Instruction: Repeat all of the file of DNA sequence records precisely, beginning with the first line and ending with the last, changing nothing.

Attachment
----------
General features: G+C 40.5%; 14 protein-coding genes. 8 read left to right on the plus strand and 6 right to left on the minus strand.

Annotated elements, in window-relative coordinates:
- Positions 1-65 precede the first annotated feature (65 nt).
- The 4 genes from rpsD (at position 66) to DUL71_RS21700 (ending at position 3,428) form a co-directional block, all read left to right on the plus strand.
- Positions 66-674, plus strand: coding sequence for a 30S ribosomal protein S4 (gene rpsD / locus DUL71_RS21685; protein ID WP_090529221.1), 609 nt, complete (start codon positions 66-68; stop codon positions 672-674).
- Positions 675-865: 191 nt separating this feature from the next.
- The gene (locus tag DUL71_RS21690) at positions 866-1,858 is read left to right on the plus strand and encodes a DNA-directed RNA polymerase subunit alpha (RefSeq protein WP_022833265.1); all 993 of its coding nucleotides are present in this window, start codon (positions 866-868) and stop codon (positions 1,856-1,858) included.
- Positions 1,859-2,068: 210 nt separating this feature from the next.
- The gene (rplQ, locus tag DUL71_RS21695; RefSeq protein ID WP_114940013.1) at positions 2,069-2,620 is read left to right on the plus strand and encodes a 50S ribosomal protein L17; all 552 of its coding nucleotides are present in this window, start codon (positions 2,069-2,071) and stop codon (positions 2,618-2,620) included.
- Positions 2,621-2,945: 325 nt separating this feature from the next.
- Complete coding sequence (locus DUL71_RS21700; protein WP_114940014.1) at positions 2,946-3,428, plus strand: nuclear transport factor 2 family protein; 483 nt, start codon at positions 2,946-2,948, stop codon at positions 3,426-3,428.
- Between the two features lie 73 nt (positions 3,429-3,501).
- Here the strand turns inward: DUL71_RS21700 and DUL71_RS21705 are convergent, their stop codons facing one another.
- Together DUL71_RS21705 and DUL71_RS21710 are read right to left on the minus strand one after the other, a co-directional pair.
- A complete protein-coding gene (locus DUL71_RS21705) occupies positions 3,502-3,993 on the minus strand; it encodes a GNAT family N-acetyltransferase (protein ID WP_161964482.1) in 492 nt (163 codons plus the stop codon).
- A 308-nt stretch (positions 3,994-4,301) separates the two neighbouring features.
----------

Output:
General features: G+C 40.5%; 14 protein-coding genes. 8 read left to right on the plus strand and 6 right to left on the minus strand.

Annotated elements, in window-relative coordinates:
- Positions 1-65 precede the first annotated feature (65 nt).
- The 4 genes from rpsD (at position 66) to DUL71_RS21700 (ending at position 3,428) form a co-directional block, all read left to right on the plus strand.
- Positions 66-674, plus strand: coding sequence for a 30S ribosomal protein S4 (gene rpsD / locus DUL71_RS21685; protein ID WP_090529221.1), 609 nt, complete (start codon positions 66-68; stop codon positions 672-674).
- Positions 675-865: 191 nt separating this feature from the next.
- The gene (locus tag DUL71_RS21690) at positions 866-1,858 is read left to right on the plus strand and encodes a DNA-directed RNA polymerase subunit alpha (RefSeq protein WP_022833265.1); all 993 of its coding nucleotides are present in this window, start codon (positions 866-868) and stop codon (positions 1,856-1,858) included.
- Positions 1,859-2,068: 210 nt separating this feature from the next.
- The gene (rplQ, locus tag DUL71_RS21695; RefSeq protein ID WP_114940013.1) at positions 2,069-2,620 is read left to right on the plus strand and encodes a 50S ribosomal protein L17; all 552 of its coding nucleotides are present in this window, start codon (positions 2,069-2,071) and stop codon (positions 2,618-2,620) included.
- Positions 2,621-2,945: 325 nt separating this feature from the next.
- Complete coding sequence (locus DUL71_RS21700; protein WP_114940014.1) at positions 2,946-3,428, plus strand: nuclear transport factor 2 family protein; 483 nt, start codon at positions 2,946-2,948, stop codon at positions 3,426-3,428.
- Between the two features lie 73 nt (positions 3,429-3,501).
- Here the strand turns inward: DUL71_RS21700 and DUL71_RS21705 are convergent, their stop codons facing one another.
- Together DUL71_RS21705 and DUL71_RS21710 are read right to left on the minus strand one after the other, a co-directional pair.
- A complete protein-coding gene (locus DUL71_RS21705) occupies positions 3,502-3,993 on the minus strand; it encodes a GNAT family N-acetyltransferase (protein ID WP_161964482.1) in 492 nt (163 codons plus the stop codon).
- A 308-nt stretch (positions 3,994-4,301) separates the two neighbouring features.